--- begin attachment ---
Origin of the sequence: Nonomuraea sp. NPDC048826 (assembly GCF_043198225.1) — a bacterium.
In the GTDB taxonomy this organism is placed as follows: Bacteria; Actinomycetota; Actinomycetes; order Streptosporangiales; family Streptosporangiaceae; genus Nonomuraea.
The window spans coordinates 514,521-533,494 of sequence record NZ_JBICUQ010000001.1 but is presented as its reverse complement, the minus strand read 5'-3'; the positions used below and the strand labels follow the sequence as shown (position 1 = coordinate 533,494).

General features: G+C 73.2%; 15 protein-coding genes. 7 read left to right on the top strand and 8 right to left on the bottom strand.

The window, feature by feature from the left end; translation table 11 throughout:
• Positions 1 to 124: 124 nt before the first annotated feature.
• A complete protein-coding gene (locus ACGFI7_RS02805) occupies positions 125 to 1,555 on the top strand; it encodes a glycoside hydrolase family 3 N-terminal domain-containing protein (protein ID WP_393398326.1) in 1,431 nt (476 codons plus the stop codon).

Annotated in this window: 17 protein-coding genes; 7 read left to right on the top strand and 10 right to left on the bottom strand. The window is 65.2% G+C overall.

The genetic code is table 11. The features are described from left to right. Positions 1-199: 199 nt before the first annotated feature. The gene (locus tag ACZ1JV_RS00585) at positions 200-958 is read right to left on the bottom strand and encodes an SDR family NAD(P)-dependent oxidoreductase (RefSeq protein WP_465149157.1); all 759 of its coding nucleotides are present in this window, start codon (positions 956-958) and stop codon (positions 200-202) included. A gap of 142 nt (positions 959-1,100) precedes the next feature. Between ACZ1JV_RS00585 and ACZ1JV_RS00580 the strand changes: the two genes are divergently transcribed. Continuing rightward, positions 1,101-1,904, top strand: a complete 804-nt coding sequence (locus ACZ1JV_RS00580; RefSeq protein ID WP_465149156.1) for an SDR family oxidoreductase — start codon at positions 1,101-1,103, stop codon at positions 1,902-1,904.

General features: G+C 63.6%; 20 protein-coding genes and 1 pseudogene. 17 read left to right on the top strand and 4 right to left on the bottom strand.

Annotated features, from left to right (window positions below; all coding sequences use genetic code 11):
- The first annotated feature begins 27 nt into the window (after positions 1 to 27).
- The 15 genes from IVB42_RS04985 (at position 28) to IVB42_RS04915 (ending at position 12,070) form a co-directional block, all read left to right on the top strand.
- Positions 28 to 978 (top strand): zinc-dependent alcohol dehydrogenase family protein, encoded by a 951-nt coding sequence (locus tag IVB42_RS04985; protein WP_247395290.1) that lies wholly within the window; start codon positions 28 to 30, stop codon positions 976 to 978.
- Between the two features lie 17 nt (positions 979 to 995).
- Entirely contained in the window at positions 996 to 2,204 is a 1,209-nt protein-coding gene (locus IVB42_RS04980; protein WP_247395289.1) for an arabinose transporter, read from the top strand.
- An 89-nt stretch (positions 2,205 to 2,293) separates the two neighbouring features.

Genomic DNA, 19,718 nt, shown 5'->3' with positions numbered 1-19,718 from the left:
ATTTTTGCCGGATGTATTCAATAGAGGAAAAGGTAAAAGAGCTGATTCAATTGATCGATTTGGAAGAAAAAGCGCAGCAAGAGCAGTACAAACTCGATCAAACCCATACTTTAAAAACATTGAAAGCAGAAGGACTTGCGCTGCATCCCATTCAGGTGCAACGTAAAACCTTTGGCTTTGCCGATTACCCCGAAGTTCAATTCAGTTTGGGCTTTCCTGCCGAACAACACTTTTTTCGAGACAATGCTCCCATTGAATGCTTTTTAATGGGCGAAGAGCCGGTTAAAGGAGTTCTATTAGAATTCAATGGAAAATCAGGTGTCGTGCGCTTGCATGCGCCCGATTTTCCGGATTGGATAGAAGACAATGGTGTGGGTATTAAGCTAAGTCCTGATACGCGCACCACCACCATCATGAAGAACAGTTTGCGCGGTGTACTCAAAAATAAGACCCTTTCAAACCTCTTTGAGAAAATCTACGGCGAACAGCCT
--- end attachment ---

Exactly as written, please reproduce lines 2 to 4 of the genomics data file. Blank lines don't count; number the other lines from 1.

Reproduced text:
In the GTDB taxonomy this organism is placed as follows: Bacteria; Actinomycetota; Actinomycetes; order Streptosporangiales; family Streptosporangiaceae; genus Nonomuraea.
The window spans coordinates 514,521-533,494 of sequence record NZ_JBICUQ010000001.1 but is presented as its reverse complement, the minus strand read 5'-3'; the positions used below and the strand labels follow the sequence as shown (position 1 = coordinate 533,494).

General features: G+C 73.2%; 15 protein-coding genes. 7 read left to right on the top strand and 8 right to left on the bottom strand.